Browsing Tag: Future

The sign outside of my first Wi-Fi flight back in May.

The sign outside of my first Wi-Fi flight back in May.

Yes! I am coming out and predicting that someday Wi-Fi will be free on at least some airlines. I am not talking first class or business class; I am talking about free Wi-Fi for the entire plane. Let me explain…

Southwest Airlines is the newest airline to announce adding Wi-Fi to their flights. Many other airlines already have some or all of their fleets wireless. It took the industry a long time to start becoming wireless, but now almost all US airlines have at least a few Wi-Fi equipped aircraft. The rapid growth shows capitalism at its best. When one airline has Wi-Fi, it provides an obvious advantage over those that do not. However, when almost all airlines in the United States have Wi-Fi, where does one airline stand out over another?

Think about long-distance on landlines (you remember those, right; where wires connected your phone calls?). It used to be mighty expensive to call based on time of day, then there were flat rates per minute, then you could just pay a monthly fee and call whenever and whomever you wanted. The same phenomenon happened with cell phones. Minutes used to be costly, now companies have plans with unlimited minutes, rollover minutes, etc. As competition grows, so do the benefits for the customer.

With Wi-Fi on the airlines, it is a bit more complicated; airlines don’t run the Wi-Fi, independent companies do. Some airlines like American, Delta, and AirTran are using Aircell’s GoGo tower-based Wi-Fi service, but Southwest is using Row44, which is a satellite-based system. Either way, Wi-Fi companies are competitive businesses that have to charge the airlines, so the airlines would need to absorb the costs to provide free Wi-Fi.

I know, with airlines charging fees for everything today, why would an airline ever be willing to absorb the costs? I think we are in a unique time. I don’t expect all these fees to be around forever (at least I hope not).  All it would take is one airline. One airline to announce they have free Wi-Fi. It might be years from now when this happens, and it might take  a few more years for other airlines to follow. However, this is how things have become cheaper and free in the past.  With so many airlines in the US, it is feasible that one might want to come across as a “high-tech”, “medium frills” airline.

Hopefully I am right in this one, but if I am not, I am still willing to pay $13 to access the internet on a flight!

British Airways Concorde landing at Heathrow in 2003.

British Airways Concorde landing at Heathrow in 2003.

When the TU-144 and Concorde first went into service in the 1970’s , it was a time of aviation excitement. Both  aircraft had the promise to completely revolutionize commercial transportation, providing speeds over twice the speed of sound (around 1100 mph vs 500-600 mph for other commercial airliners). Most thought the supersonic transport (SST) would replace other aircraft, to become the norm in general aviation. It was thought the sonic boom experienced when a jet goes over the sound barrier would become part of daily life, and people would be willing to live with them to have fast transportation.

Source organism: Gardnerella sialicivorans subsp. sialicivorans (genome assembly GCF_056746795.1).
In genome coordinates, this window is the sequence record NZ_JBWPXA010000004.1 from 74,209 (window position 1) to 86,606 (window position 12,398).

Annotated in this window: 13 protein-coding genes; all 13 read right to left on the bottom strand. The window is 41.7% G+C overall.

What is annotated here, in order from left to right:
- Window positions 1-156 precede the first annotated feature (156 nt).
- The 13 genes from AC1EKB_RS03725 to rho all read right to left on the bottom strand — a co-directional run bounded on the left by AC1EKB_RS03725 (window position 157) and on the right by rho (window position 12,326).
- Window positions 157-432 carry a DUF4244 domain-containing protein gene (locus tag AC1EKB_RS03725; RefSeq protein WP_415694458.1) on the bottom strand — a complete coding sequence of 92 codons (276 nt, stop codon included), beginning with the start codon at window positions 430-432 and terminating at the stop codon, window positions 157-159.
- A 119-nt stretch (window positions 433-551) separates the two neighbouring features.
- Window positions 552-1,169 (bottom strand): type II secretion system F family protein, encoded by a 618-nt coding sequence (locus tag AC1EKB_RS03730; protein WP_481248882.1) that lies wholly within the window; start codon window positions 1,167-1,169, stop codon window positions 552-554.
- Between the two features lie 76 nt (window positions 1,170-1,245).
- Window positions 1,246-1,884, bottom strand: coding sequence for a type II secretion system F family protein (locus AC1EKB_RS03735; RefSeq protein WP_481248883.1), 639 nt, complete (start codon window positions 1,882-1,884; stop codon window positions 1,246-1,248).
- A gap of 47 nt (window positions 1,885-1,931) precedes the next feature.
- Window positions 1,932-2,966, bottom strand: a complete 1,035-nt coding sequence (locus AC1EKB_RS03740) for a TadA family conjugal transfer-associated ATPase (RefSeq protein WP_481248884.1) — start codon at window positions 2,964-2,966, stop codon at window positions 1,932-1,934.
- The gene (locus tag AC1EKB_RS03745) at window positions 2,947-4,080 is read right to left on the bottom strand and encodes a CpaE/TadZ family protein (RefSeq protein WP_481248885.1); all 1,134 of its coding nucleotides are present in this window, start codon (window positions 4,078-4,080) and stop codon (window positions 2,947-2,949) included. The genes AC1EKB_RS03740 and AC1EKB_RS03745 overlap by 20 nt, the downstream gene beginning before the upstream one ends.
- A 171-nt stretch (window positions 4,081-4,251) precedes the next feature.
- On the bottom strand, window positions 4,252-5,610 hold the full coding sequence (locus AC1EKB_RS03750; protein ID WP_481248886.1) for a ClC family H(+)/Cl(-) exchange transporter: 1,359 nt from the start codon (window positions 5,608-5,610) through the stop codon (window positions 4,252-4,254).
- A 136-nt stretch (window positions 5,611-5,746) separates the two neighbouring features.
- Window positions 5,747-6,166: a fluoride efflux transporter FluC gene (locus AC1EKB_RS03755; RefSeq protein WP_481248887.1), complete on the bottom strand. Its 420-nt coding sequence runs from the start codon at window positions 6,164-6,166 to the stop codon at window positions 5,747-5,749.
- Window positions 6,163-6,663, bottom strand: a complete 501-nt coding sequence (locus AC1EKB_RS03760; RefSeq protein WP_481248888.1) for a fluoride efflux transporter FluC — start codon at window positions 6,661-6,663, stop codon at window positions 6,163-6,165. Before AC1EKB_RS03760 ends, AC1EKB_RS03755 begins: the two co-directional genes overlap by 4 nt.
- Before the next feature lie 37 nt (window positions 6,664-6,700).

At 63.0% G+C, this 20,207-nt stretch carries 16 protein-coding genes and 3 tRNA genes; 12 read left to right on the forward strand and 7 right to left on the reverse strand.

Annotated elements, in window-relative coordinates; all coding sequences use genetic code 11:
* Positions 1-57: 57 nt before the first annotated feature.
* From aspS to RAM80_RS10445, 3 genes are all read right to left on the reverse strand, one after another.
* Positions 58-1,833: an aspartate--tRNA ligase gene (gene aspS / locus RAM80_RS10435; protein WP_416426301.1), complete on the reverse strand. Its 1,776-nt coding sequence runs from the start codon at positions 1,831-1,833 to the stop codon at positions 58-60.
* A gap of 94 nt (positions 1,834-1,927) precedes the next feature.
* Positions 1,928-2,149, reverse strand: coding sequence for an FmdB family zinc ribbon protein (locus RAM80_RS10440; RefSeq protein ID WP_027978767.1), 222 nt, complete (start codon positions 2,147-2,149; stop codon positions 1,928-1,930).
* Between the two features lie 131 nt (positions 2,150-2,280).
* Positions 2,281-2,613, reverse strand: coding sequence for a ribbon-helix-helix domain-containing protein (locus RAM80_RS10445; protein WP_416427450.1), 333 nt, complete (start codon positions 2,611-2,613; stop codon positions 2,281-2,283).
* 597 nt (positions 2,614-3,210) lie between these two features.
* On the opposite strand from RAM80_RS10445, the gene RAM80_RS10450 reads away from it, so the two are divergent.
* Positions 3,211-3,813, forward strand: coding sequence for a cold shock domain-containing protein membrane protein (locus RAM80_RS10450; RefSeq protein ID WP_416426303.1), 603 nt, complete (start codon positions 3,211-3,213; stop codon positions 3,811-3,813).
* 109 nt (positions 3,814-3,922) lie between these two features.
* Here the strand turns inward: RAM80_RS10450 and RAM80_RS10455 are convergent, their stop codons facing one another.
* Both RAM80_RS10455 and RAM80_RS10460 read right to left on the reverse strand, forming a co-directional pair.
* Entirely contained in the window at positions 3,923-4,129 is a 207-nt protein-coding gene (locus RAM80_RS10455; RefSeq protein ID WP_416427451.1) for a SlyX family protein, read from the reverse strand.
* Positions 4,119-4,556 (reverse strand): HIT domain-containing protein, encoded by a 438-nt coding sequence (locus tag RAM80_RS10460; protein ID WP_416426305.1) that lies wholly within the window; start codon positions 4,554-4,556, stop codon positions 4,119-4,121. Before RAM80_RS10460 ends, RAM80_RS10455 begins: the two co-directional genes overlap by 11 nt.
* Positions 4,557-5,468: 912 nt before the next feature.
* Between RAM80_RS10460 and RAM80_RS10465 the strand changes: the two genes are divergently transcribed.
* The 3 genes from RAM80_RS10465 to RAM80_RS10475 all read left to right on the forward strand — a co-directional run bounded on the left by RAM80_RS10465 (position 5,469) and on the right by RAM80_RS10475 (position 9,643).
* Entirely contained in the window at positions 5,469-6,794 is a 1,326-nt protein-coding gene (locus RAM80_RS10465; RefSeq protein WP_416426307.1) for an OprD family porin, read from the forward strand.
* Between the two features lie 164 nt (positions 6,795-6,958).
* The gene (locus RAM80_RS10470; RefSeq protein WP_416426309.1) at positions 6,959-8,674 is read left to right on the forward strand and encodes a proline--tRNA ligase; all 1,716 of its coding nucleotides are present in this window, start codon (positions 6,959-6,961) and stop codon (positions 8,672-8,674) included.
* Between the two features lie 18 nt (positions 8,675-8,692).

The Tupolev TU-144 was the first SST to take flight in December 1968, two months before the Concorde. The TU-144 hit a big setback when the first production aircraft crashed during the 1973 Paris Air Show, killing all six crew members aboard and 15 people on the ground. Then in 1978 another TU-144 crashed during a pre-delivery test flight, killing all aboard. The aircraft type flew 55 passenger flights with Aeroflot before it was pulled from service in June of 1978, less than ten years after its first flight.

At the time Boeing was also working on their own SST, the Boeing 2707. The US didn’t want Europe and Russia to have the monopoly on SST technology, so the US government funded a contract for Boeing to study making its own. In 1963 the National Supersonic Transport program subsidized 75% of development costs to help Boeing directly compete with the TU-144 and Concorde. Since the Concorde and TU-144 were almost twins, Boeing wanted to make something different and were aiming to make a 250 passenger SST, which would hold about twice the passengers of the other two. In March 1971, funding for the project was canned by Congress and although private funding was able to raise nearly $1 million, the entire project was shut down in May of 1971. At the time, the Boeing 2707 had 115 orders from 25 airlines and the Concorde only had 74 order from 16 customers.